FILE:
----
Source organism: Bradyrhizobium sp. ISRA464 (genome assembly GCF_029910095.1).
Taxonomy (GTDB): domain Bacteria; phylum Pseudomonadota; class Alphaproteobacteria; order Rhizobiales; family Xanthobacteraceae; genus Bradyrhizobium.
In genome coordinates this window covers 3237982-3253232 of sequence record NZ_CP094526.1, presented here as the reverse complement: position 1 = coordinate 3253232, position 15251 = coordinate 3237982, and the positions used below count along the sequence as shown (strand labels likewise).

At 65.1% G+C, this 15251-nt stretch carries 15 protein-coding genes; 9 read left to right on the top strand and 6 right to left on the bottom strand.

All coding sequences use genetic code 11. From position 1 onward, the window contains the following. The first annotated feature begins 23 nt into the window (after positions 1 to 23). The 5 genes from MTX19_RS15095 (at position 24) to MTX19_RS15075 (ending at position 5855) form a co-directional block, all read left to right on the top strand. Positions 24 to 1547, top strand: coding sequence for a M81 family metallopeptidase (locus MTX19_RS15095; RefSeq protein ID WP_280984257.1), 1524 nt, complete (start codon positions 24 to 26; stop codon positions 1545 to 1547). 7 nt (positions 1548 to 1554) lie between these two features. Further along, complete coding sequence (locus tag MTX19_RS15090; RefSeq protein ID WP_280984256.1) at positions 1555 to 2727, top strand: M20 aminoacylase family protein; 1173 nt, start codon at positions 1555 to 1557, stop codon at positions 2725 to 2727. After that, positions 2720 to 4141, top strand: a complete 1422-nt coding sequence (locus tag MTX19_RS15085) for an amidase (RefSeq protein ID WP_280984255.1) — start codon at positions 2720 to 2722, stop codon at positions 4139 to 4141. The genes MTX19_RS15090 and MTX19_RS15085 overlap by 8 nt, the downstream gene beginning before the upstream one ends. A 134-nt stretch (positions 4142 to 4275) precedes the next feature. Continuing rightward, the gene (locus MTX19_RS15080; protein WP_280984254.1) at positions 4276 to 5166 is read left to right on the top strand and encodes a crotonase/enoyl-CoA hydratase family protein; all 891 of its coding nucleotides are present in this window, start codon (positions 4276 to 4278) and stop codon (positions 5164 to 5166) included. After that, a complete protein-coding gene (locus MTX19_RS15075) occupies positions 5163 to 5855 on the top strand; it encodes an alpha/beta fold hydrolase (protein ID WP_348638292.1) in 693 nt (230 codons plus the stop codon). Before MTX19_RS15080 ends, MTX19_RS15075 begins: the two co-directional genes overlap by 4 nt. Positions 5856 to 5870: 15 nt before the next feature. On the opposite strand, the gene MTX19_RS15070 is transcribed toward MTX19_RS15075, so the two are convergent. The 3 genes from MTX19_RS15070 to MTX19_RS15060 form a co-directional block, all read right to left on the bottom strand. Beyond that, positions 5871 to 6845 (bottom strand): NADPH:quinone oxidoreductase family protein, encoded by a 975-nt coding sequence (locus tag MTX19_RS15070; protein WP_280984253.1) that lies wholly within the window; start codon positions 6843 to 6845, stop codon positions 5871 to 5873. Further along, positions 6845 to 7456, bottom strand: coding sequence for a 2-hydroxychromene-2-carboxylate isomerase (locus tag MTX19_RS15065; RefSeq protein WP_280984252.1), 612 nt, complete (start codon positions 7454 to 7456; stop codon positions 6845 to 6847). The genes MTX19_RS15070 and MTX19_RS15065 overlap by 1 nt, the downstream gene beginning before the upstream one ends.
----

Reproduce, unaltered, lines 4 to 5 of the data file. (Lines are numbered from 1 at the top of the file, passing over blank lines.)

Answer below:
At 65.1% G+C, this 15251-nt stretch carries 15 protein-coding genes; 9 read left to right on the top strand and 6 right to left on the bottom strand.

All coding sequences use genetic code 11. From position 1 onward, the window contains the following. The first annotated feature begins 23 nt into the window (after positions 1 to 23). The 5 genes from MTX19_RS15095 (at position 24) to MTX19_RS15075 (ending at position 5855) form a co-directional block, all read left to right on the top strand. Positions 24 to 1547, top strand: coding sequence for a M81 family metallopeptidase (locus MTX19_RS15095; RefSeq protein ID WP_280984257.1), 1524 nt, complete (start codon positions 24 to 26; stop codon positions 1545 to 1547). 7 nt (positions 1548 to 1554) lie between these two features. Further along, complete coding sequence (locus tag MTX19_RS15090; RefSeq protein ID WP_280984256.1) at positions 1555 to 2727, top strand: M20 aminoacylase family protein; 1173 nt, start codon at positions 1555 to 1557, stop codon at positions 2725 to 2727. After that, positions 2720 to 4141, top strand: a complete 1422-nt coding sequence (locus tag MTX19_RS15085) for an amidase (RefSeq protein ID WP_280984255.1) — start codon at positions 2720 to 2722, stop codon at positions 4139 to 4141. The genes MTX19_RS15090 and MTX19_RS15085 overlap by 8 nt, the downstream gene beginning before the upstream one ends. A 134-nt stretch (positions 4142 to 4275) precedes the next feature. Continuing rightward, the gene (locus MTX19_RS15080; protein WP_280984254.1) at positions 4276 to 5166 is read left to right on the top strand and encodes a crotonase/enoyl-CoA hydratase family protein; all 891 of its coding nucleotides are present in this window, start codon (positions 4276 to 4278) and stop codon (positions 5164 to 5166) included. After that, a complete protein-coding gene (locus MTX19_RS15075) occupies positions 5163 to 5855 on the top strand; it encodes an alpha/beta fold hydrolase (protein ID WP_348638292.1) in 693 nt (230 codons plus the stop codon). Before MTX19_RS15080 ends, MTX19_RS15075 begins: the two co-directional genes overlap by 4 nt. Positions 5856 to 5870: 15 nt before the next feature. On the opposite strand, the gene MTX19_RS15070 is transcribed toward MTX19_RS15075, so the two are convergent. The 3 genes from MTX19_RS15070 to MTX19_RS15060 form a co-directional block, all read right to left on the bottom strand. Beyond that, positions 5871 to 6845 (bottom strand): NADPH:quinone oxidoreductase family protein, encoded by a 975-nt coding sequence (locus tag MTX19_RS15070; protein WP_280984253.1) that lies wholly within the window; start codon positions 6843 to 6845, stop codon positions 5871 to 5873. Further along, positions 6845 to 7456, bottom strand: coding sequence for a 2-hydroxychromene-2-carboxylate isomerase (locus tag MTX19_RS15065; RefSeq protein WP_280984252.1), 612 nt, complete (start codon positions 7454 to 7456; stop codon positions 6845 to 6847). The genes MTX19_RS15070 and MTX19_RS15065 overlap by 1 nt, the downstream gene beginning before the upstream one ends.